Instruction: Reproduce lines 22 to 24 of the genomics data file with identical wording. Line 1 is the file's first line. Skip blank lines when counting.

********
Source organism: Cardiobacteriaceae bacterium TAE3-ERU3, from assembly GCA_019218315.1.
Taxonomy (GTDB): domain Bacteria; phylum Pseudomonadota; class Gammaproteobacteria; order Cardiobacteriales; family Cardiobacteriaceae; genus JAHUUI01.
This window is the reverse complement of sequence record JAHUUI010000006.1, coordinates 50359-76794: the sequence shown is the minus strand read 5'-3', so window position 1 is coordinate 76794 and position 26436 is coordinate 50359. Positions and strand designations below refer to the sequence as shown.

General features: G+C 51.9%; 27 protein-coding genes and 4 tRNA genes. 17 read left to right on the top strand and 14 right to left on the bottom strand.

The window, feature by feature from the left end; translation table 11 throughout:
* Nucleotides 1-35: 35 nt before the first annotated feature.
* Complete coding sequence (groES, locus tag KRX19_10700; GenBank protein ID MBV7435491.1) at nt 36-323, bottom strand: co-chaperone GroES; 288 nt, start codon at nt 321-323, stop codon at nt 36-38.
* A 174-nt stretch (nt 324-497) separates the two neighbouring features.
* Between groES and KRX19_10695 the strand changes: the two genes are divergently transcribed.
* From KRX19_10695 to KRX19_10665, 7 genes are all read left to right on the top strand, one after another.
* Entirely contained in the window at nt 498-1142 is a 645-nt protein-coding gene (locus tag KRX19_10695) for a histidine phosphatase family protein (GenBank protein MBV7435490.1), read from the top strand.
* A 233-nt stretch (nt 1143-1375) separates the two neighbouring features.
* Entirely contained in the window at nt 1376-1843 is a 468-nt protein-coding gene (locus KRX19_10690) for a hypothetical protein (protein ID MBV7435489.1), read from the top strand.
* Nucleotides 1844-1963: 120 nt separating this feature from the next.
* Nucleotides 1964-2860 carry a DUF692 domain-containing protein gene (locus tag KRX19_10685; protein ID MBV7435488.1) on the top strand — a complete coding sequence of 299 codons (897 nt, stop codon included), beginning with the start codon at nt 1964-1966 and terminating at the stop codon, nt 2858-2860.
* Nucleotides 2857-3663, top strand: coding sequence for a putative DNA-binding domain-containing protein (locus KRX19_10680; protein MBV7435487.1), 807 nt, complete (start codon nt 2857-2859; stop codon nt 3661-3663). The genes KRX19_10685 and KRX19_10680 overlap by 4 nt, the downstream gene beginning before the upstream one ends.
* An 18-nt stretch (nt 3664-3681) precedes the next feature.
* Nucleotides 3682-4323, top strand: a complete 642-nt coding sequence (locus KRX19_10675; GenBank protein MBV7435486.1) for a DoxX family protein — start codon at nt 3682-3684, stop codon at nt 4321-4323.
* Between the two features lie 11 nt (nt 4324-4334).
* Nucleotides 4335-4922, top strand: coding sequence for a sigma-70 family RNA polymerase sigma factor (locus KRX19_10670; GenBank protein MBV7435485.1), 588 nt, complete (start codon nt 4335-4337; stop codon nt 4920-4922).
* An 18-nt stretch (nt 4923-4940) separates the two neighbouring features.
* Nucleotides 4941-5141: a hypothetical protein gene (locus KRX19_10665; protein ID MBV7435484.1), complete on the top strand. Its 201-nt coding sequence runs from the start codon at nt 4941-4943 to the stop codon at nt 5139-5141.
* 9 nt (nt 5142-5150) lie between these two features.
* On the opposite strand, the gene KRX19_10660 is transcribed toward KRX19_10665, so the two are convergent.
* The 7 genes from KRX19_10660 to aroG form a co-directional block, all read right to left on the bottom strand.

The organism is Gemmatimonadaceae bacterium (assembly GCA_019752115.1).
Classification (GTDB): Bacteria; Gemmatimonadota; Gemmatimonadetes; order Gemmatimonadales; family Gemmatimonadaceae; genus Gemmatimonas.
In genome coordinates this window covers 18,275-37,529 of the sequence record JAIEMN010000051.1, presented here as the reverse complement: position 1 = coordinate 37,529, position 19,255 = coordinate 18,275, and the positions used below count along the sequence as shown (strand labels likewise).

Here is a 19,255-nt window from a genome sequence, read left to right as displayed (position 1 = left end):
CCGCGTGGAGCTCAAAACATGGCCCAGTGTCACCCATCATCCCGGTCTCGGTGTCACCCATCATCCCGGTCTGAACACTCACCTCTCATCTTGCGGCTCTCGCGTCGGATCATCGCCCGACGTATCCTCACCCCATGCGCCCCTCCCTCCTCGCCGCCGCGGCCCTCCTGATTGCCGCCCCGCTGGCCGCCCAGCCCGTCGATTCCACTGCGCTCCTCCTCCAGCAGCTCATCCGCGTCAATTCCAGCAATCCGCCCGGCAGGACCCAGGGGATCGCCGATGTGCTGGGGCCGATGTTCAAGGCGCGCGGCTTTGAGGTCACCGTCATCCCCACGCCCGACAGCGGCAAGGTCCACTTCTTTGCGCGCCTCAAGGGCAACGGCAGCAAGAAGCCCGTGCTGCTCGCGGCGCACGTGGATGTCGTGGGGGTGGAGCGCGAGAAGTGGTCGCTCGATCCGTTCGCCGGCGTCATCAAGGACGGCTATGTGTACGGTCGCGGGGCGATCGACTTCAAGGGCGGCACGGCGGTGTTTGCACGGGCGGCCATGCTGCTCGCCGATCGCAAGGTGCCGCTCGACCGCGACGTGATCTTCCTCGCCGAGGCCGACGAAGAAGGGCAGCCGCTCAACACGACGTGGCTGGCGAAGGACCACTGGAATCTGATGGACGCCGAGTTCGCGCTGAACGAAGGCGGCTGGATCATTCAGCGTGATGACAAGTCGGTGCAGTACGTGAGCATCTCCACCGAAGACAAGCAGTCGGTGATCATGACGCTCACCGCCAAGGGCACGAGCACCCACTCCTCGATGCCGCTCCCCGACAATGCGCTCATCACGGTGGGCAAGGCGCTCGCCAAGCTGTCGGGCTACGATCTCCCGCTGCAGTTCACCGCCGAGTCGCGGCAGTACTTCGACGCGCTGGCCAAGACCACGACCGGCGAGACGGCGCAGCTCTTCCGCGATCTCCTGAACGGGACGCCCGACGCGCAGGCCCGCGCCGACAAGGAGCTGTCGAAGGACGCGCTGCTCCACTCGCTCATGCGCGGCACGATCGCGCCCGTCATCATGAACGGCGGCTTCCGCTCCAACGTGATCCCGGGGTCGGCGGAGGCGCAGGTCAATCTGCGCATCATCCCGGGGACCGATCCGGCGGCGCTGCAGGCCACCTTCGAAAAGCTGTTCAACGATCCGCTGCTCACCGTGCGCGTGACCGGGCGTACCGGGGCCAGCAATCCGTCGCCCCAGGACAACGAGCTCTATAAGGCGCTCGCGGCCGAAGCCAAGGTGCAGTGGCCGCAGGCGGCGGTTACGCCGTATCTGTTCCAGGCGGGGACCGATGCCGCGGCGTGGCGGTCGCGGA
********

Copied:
* Nucleotides 4941-5141: a hypothetical protein gene (locus KRX19_10665; protein ID MBV7435484.1), complete on the top strand. Its 201-nt coding sequence runs from the start codon at nt 4941-4943 to the stop codon at nt 5139-5141.
* 9 nt (nt 5142-5150) lie between these two features.
* On the opposite strand, the gene KRX19_10660 is transcribed toward KRX19_10665, so the two are convergent.